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What’s common between the monks and a honeymoon? Did you know that Queen Elizabeth I of England had a habit of drinking strong ale for breakfast? And did you know that August 7 marks the international beer day?
Réka Alíz Francisck
Best of Budapest online | August 7, 2015
Often referred to as liquid bread, beer is as old as the civilization. It is possible that mankind took a sip from this brew of fermented grain sooner than from wine. Historians even speculate that prehistoric nomads may have made beer from grain & water before learning to make bread. The modern anthropologist Alan Eames believes that "beer was the driving force that led nomadic mankind into village life. Chemical tests of ancient pottery jars reveal that beer was already produced 7,000 years ago in what is today Iran. The Sumerians in Mesopotamia called it ‘Divine Drink’ and offered it to their gods. In 2100 B.C.E., Hammurabi, the 6th King of Babylonia, decreed the first written laws, and he included a daily beer ration based on the individual’s established social standing. During this time, beer was never sold, it was used for trade. There is a specific hieroglyph for "brewer" in Egypt indicating the importance of beer in the Egyptian culture. It is believed that the Egyptians taught the Greeks how to brew beer, who then taught the Romans, who in turn taught those “savage tribes” in Europe.

Monasteries and women

In Europe, up until the 14th century, beer was made at home. In those days, as most household tasks, beer production was the job of women. A good beer qualified the woman of the house as well as a good bread or meal. Nonetheless, little by little, it became the job of men, as enough beer had to be provided for the monasteries, abbeys and episcopacies. Monastery beer production was a real teamwork. The monks checked the quality of their product almost daily, and always discussed how they could make brew of even higher quality. As a result of this, by the 15th century, monks collected an immense amount of expertise in the art of brewing. They could brew several types of beer specialties in such quantities that they could provide enough for the surrounding area, and soon enough, a flourishing business developed with many beer houses.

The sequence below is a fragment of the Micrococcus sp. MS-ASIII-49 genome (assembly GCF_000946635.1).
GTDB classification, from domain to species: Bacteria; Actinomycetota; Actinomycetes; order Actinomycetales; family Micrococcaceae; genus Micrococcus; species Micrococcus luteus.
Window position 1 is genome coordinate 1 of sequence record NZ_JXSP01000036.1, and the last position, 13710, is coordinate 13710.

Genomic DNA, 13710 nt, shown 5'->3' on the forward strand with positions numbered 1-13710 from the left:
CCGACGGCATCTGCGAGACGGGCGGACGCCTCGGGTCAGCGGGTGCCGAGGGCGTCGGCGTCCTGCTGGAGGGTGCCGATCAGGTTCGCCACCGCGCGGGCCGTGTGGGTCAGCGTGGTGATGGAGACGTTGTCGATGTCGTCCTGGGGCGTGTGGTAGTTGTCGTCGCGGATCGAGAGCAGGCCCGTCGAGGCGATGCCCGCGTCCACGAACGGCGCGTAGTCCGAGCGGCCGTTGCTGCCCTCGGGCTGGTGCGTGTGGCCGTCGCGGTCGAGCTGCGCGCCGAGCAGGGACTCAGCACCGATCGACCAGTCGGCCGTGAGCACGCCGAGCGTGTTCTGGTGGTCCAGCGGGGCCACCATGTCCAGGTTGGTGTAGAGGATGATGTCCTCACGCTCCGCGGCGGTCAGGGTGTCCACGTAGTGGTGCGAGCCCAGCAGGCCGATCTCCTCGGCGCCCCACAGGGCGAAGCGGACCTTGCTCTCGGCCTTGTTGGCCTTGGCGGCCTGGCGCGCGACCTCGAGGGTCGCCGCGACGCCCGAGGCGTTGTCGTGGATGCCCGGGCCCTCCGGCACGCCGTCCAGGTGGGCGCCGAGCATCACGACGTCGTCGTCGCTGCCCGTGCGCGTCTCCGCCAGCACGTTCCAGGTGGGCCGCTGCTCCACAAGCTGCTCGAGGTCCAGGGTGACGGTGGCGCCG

4,000 years ago in Babylon, it was an accepted practice that for a month after the wedding, the bride's father would supply his son-in-law with all the mead or beer he could drink. In ancient Babylon, the calendar was lunar-based – based on the cycle of the moon. The month following any wedding was called the "honey month" which evolved into "honeymoon".

Ups and downs

Most beers until relatively recent times were what are now called ‘ales.’ Lagers were discovered by accident in the 16th century after beer was stored in cool caverns for long periods; they have since largely outpaced ales in terms of volume.

What is beer made of?

As almost any substance containing certain sugars that can undergo spontaneous fermentation due to wild yeasts in the air, beer-like beverages were probably invented independently in different continents.  Nearly every culture developed their own version using different grains. Africans used millet, maize and cassava. The Chinese used wheat. The Japanese used rice. The Egyptians used barley. Desperate early American colonists with a shortage of barley and hops in the new world made beer from corn, molasses, wheat bran, pumpkins, and even persimmons. Agave was used in Mexico and sweet potatoes in Brazil.